Apple is a bit like Superman. Wait, wait, hear me out. Sure, it only gets a chunk of its power from the yellow sun (thanks, solar), and maybe not even its rumored smart glasses could disguise it as Clark Kent, but the company certainly isn’t short on superpowers: selling hundreds of millions of dollars worth of products, commanding a prominent position in multiple technology markets, able to leap tall buildings in a single bound, etc.
But just as Superman has his kryptonite, Apple too has one large weakness that can bring the company to its knees: its overreliance on China. Yes, the region provides a big chunk of the company’s sales, but even more to the point, it’s the epicenter of Apple’s global manufacturing and assembly. And when that’s threatened–by political issues, supply chain problems, or COVID-related conundrums–it can put a serious dent in the company’s bottom line.
You need look no further than the recent communique from Cupertino, explaining that its most expensive (and presumably most profitable) iPhone models would take a sales hit due to a pandemic-related factory shutdown. Recently, though, Apple has started to move to correct this reliance on China, looking to bring manufacturing to a number of other places. It’s a good long-term decision, but it won’t happen fast, and there are going to be plenty of challenges along the way.
Chipping away at the problem
One critical piece of Apple’s manufacturing supply chain is processors. In switching from Intel to its own custom silicon in the past few years, Apple has been able to exert more control over its hardware, bringing significant performance improvements and the ability to unlock new features. But that overarching control comes with risks as well. The A- and M-series chips that underlie Apple’s devices are currently produced exclusively by TSMC, a semiconductor firm based in Taiwan.
Apple’s relationship with China hovers over this business, both in terms of the country’s long and complicated political relationship with Taiwan, which Apple has to navigate (and hasn’t always done well–see the removal of the Taiwanese flag emoji in China) as well as increasing geopolitical tensions in the region. Apple is not alone in this: in a recent company meeting, reported by Bloomberg, CEO Tim Cook said that 60 percent of the world’s processors come from Taiwan.
In that same meeting, Cook said that Apple would be moving to source some of its processors from a new plant TSMC is building in Arizona, though that facility is still years away from coming online and probably won’t immediately produce chips for the company’s newest devices. Moreover, the capacity for that plant is said to be around 20,000 chips per month, a drop in the bucket compared to the hundreds of millions of devices Apple ships in a quarter.
Apple’s reliance on manufacturing in China has also had an impact on the company’s ability to reach into other markets, most significantly India. As the world’s second most populous country, it presents a huge potential market for Apple to grow its customer base. But those opportunities have been limited by restrictions on selling products not made in India, which is one reason that Apple first started manufacturing its older iPhone models there: those lower-cost devices were better positioned for a price-conscious market.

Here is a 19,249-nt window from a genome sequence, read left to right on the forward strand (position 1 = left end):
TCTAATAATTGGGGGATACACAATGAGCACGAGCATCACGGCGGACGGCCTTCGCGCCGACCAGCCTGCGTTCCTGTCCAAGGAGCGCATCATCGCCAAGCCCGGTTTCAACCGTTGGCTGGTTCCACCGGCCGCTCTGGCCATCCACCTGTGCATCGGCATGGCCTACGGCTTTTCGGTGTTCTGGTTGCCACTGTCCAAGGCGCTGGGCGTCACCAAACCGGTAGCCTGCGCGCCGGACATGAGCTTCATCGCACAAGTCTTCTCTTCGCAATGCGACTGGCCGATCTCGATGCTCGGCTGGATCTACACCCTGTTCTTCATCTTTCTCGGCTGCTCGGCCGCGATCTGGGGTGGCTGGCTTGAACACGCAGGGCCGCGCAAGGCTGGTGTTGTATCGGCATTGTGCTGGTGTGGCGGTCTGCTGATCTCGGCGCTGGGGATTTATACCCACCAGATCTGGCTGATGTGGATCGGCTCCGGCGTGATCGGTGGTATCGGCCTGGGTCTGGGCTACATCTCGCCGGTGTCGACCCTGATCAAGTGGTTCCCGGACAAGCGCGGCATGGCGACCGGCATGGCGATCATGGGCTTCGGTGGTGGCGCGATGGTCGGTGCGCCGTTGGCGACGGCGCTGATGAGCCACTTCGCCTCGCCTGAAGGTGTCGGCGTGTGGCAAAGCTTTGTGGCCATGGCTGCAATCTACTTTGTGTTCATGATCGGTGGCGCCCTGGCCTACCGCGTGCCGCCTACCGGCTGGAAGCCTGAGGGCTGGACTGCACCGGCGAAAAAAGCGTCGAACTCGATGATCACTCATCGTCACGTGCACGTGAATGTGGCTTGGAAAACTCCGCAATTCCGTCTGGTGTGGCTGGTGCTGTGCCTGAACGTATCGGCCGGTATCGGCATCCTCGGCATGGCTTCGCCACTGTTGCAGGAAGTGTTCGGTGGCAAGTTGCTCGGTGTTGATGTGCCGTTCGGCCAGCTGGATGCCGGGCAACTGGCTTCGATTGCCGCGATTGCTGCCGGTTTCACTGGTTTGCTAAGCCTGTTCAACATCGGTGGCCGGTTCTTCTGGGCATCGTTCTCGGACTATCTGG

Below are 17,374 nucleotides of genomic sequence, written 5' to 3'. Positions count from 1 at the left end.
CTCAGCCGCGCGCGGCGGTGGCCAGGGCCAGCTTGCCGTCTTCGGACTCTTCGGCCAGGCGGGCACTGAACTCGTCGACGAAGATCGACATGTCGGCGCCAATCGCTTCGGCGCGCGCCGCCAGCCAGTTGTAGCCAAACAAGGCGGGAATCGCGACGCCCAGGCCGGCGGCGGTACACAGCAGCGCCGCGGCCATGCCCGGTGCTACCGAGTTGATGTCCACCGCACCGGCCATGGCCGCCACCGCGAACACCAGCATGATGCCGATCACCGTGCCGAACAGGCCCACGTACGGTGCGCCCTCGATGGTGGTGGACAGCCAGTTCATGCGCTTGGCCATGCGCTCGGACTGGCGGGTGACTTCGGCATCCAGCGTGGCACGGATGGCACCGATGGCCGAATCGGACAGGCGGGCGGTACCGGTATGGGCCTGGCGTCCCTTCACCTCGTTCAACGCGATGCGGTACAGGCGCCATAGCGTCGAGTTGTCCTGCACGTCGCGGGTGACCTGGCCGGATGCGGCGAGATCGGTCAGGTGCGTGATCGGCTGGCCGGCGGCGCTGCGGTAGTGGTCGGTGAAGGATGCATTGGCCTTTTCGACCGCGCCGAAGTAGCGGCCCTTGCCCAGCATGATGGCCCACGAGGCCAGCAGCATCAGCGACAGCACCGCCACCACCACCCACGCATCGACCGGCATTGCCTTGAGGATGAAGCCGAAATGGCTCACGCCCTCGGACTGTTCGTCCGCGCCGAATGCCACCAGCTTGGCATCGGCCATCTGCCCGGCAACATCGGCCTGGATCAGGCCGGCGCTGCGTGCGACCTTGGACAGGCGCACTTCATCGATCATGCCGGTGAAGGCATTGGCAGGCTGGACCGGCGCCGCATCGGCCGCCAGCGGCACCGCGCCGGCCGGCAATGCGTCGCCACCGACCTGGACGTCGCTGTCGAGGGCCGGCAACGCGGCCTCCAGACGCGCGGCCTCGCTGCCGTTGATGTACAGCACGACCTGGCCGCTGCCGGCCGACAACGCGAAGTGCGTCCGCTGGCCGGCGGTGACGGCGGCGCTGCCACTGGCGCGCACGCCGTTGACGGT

While estimates are that only about 5 percent of those phones will be made in India, that’s a not insignificant chunk that could grow in the future, and take the pressure off manufacturing in China. But, like diversifying chip production beyond Taiwan, it’s a process that will take some time to have an effect.
Around the world
Apple’s also been investigating manufacturing and assembly in other places as well, such as Vietnam and Brazil, but so far, those remain small chunks of its overall capacity.
And this is where Apple’s weakness comes in. At the scale that the company makes products, it’s simply difficult to find places that can hit the requisite numbers. China has, for better or worse, invested in the supply chain and businesses that can produce at these volumes, which has ended up with Apple handcuffed to the country. That continues to make Apple vulnerable, by forcing them to make questionable moves–such as the recent feature change to limit the availability of Apple’s AirDrop feature, which was reportedly being used to organize protests in China.
To harken back to our Man of Steel comparison, it’s like being under the effect of low-grade kryptonite exposure constantly. It’s not that Apple’s in danger of a fatal blow, so much as everything the company tries to do is a little bit harder: it’s reduced from superhero status to being a mere mortal like the rest of us. That relationship with China is slowly chipping away at Apple, and these diversification moves will hopefully get to the point where it’s able to jam that kryptonite into a lead box and get its powers back.
Dan has been writing about all things Apple since 2006, when he first started contributing to the MacUser blog. He's a prolific podcaster and the author of the Galactic Cold War series, including his latest, The Nova Incident.